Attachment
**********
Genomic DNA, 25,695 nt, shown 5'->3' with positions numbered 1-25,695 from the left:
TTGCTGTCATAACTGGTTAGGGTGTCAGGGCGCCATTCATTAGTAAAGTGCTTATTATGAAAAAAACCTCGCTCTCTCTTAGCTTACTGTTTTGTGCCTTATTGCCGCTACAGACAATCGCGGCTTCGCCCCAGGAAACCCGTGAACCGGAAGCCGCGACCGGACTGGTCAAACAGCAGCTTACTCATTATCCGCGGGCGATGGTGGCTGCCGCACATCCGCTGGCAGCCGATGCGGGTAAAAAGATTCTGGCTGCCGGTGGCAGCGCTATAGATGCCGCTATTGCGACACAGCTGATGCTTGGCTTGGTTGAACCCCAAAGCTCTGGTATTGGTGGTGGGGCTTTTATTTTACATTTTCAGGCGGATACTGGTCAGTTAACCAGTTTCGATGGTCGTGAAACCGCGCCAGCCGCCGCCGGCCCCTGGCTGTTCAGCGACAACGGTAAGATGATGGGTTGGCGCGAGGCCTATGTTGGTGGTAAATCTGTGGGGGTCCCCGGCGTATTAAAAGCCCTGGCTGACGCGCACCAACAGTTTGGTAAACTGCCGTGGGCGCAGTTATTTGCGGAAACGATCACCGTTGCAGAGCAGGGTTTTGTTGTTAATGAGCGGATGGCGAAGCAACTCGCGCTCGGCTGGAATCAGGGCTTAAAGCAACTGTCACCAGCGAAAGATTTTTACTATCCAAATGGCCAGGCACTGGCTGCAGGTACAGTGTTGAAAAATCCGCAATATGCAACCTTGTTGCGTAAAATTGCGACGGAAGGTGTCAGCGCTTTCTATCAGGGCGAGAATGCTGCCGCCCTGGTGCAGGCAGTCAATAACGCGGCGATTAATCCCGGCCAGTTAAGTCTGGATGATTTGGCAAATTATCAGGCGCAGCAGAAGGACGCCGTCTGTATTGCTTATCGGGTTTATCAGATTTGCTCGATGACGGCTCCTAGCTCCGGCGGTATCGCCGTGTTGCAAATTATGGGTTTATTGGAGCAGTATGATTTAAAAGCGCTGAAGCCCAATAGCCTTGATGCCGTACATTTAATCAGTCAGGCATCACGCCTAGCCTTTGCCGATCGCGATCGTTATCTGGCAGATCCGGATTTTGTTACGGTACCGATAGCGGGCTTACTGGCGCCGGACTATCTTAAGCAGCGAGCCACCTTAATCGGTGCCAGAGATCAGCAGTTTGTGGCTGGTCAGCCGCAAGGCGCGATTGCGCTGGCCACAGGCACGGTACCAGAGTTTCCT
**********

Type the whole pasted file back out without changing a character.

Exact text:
Genomic DNA, 25,695 nt, shown 5'->3' with positions numbered 1-25,695 from the left:
TTGCTGTCATAACTGGTTAGGGTGTCAGGGCGCCATTCATTAGTAAAGTGCTTATTATGAAAAAAACCTCGCTCTCTCTTAGCTTACTGTTTTGTGCCTTATTGCCGCTACAGACAATCGCGGCTTCGCCCCAGGAAACCCGTGAACCGGAAGCCGCGACCGGACTGGTCAAACAGCAGCTTACTCATTATCCGCGGGCGATGGTGGCTGCCGCACATCCGCTGGCAGCCGATGCGGGTAAAAAGATTCTGGCTGCCGGTGGCAGCGCTATAGATGCCGCTATTGCGACACAGCTGATGCTTGGCTTGGTTGAACCCCAAAGCTCTGGTATTGGTGGTGGGGCTTTTATTTTACATTTTCAGGCGGATACTGGTCAGTTAACCAGTTTCGATGGTCGTGAAACCGCGCCAGCCGCCGCCGGCCCCTGGCTGTTCAGCGACAACGGTAAGATGATGGGTTGGCGCGAGGCCTATGTTGGTGGTAAATCTGTGGGGGTCCCCGGCGTATTAAAAGCCCTGGCTGACGCGCACCAACAGTTTGGTAAACTGCCGTGGGCGCAGTTATTTGCGGAAACGATCACCGTTGCAGAGCAGGGTTTTGTTGTTAATGAGCGGATGGCGAAGCAACTCGCGCTCGGCTGGAATCAGGGCTTAAAGCAACTGTCACCAGCGAAAGATTTTTACTATCCAAATGGCCAGGCACTGGCTGCAGGTACAGTGTTGAAAAATCCGCAATATGCAACCTTGTTGCGTAAAATTGCGACGGAAGGTGTCAGCGCTTTCTATCAGGGCGAGAATGCTGCCGCCCTGGTGCAGGCAGTCAATAACGCGGCGATTAATCCCGGCCAGTTAAGTCTGGATGATTTGGCAAATTATCAGGCGCAGCAGAAGGACGCCGTCTGTATTGCTTATCGGGTTTATCAGATTTGCTCGATGACGGCTCCTAGCTCCGGCGGTATCGCCGTGTTGCAAATTATGGGTTTATTGGAGCAGTATGATTTAAAAGCGCTGAAGCCCAATAGCCTTGATGCCGTACATTTAATCAGTCAGGCATCACGCCTAGCCTTTGCCGATCGCGATCGTTATCTGGCAGATCCGGATTTTGTTACGGTACCGATAGCGGGCTTACTGGCGCCGGACTATCTTAAGCAGCGAGCCACCTTAATCGGTGCCAGAGATCAGCAGTTTGTGGCTGGTCAGCCGCAAGGCGCGATTGCGCTGGCCACAGGCACGGTACCAGAGTTTCCT